He leaned forward and rested his hands on his knees. “Fine. What’s our next move?”

I spent the next forty-five minutes going over strategy. He wasn’t happy when I told him he likely wouldn’t be able to post bail once the feds froze his assets. But we were still early in the game, so he was at least partially in denial—thinking his friends and business associates would come to the rescue.

Maybe they’d show for fifty-grand bail, but his was going to be seven figures.

When we were done and had a game plan, my client blew out a deep breath.

“How long do I have before they arrest me?”

“A day—two, tops.”

“What do I do until then?”

I held his eyes. “You sure you want my advice on that?”

He frowned, but nodded.

“Go home, Mr. Bentley. Call in a private chef to make your favorite meal and then fuck your hot fiancée. Because your assets will be frozen by morning, and once that happens? She’ll be hocking that rock on her finger to pay for a first-class ticket back to wherever she came from.”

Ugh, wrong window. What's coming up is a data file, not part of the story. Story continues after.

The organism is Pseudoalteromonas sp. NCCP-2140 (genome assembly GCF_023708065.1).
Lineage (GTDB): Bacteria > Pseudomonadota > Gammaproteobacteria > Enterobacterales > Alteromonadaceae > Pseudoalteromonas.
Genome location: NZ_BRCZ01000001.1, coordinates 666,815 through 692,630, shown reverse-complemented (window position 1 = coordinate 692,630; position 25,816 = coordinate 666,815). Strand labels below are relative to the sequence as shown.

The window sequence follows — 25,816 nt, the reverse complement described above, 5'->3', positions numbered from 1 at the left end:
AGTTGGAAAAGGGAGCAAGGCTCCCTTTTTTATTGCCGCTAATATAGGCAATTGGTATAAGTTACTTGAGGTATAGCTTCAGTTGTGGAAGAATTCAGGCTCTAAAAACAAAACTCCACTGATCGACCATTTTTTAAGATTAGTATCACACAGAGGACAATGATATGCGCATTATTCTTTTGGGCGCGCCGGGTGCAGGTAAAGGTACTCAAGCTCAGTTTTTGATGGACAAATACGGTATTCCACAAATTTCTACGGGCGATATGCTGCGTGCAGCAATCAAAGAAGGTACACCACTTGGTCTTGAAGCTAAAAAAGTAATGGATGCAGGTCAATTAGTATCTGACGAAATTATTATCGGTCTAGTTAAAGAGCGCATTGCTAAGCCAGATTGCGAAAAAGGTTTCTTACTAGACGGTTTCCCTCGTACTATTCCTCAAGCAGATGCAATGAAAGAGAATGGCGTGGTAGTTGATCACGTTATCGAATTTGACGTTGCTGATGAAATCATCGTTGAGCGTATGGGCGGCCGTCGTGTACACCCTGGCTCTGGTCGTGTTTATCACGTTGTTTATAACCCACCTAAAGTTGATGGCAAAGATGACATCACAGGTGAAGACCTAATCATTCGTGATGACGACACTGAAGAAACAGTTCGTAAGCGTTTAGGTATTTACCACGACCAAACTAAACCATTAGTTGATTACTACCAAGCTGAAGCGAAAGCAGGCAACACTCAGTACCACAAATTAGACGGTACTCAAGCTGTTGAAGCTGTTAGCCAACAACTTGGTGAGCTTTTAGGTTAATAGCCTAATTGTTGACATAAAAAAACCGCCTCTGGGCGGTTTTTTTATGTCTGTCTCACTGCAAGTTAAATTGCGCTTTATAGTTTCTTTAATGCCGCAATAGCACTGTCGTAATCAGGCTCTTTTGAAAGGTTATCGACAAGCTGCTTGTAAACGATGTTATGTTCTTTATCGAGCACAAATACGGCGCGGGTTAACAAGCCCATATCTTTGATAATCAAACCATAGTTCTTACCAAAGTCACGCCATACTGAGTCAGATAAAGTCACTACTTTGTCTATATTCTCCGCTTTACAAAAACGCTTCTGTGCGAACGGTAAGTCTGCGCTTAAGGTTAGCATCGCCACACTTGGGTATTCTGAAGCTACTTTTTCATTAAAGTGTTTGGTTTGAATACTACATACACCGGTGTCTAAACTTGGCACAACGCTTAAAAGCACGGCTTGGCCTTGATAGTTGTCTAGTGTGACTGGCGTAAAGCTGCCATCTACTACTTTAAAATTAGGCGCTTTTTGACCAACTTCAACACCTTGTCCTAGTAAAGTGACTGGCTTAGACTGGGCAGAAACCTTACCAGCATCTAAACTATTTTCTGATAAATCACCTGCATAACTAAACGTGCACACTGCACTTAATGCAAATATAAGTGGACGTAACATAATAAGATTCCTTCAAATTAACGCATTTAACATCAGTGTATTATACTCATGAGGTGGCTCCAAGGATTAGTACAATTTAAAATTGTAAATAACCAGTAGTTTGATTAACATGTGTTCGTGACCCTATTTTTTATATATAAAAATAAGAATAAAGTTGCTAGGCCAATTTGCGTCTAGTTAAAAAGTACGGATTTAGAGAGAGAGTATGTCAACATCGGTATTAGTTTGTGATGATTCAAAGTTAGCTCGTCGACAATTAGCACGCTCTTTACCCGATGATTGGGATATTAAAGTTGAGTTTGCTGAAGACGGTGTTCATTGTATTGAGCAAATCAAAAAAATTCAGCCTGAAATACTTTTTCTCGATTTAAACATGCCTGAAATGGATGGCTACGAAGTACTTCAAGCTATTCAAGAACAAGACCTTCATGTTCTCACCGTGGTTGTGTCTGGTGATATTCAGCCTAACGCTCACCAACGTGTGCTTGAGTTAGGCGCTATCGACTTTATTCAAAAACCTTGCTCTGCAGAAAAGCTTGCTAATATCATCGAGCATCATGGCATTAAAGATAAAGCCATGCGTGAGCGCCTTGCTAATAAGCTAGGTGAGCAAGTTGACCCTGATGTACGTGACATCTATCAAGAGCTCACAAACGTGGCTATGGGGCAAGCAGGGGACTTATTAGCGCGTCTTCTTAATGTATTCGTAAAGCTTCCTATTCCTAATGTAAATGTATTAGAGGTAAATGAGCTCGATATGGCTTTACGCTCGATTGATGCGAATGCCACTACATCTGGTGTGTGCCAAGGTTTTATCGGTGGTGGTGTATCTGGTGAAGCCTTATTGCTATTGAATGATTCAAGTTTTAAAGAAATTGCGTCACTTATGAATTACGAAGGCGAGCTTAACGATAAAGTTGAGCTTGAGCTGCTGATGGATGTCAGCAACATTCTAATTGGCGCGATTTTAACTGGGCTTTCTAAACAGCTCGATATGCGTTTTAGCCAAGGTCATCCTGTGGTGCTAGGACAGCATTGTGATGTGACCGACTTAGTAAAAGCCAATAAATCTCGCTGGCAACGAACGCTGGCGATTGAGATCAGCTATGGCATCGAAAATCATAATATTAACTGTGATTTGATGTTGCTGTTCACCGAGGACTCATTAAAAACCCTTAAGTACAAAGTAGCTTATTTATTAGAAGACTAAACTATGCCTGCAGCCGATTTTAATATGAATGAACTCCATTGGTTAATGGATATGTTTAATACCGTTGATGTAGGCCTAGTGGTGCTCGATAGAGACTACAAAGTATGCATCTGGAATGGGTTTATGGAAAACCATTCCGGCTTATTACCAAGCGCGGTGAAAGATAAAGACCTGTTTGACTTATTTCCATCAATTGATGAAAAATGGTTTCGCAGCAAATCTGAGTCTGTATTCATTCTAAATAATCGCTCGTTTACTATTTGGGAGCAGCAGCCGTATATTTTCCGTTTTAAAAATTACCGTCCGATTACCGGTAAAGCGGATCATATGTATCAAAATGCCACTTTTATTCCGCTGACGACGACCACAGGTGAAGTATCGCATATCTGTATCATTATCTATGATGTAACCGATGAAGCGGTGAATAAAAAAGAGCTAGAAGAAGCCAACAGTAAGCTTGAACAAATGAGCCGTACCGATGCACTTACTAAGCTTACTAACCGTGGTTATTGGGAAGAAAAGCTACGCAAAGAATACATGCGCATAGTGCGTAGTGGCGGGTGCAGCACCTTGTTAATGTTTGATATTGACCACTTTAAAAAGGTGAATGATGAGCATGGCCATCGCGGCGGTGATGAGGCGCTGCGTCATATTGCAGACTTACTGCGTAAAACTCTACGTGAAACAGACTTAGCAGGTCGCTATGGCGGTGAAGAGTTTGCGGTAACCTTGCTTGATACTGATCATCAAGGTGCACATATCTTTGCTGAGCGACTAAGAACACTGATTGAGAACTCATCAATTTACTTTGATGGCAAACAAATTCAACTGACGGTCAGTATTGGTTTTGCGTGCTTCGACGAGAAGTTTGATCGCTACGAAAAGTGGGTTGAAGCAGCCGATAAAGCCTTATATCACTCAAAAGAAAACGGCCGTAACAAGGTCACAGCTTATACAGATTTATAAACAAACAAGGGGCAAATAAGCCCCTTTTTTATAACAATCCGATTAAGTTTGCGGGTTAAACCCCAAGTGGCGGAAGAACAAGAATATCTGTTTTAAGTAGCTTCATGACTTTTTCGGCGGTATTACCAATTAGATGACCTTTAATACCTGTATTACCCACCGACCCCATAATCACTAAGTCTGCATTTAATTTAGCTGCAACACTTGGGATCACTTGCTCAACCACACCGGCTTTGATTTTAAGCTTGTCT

“May I see your ID, please?”

I leaned back in my chair and smirked at my friend across the table.

“Fuck off,” Trent grumbled while pulling his license out of his wallet. He hadn’t even looked up to see my face, yet he knew I was enjoying the moment.

The waitress perused his ID and handed it back to him. This routine was a pretty frequent occurrence. Trent Fuller was thirty but didn’t look a day over eighteen. I’d never seen him with facial hair, and we’d gone to bachelor-party benders that lasted four days in New Orleans.

I smiled at our server. “He’s late hitting puberty. You want to see mine?”

“It’s okay. You look over twenty-one.”

“You sure? Not even to take a peek at my address, in case you’re in the neighborhood?”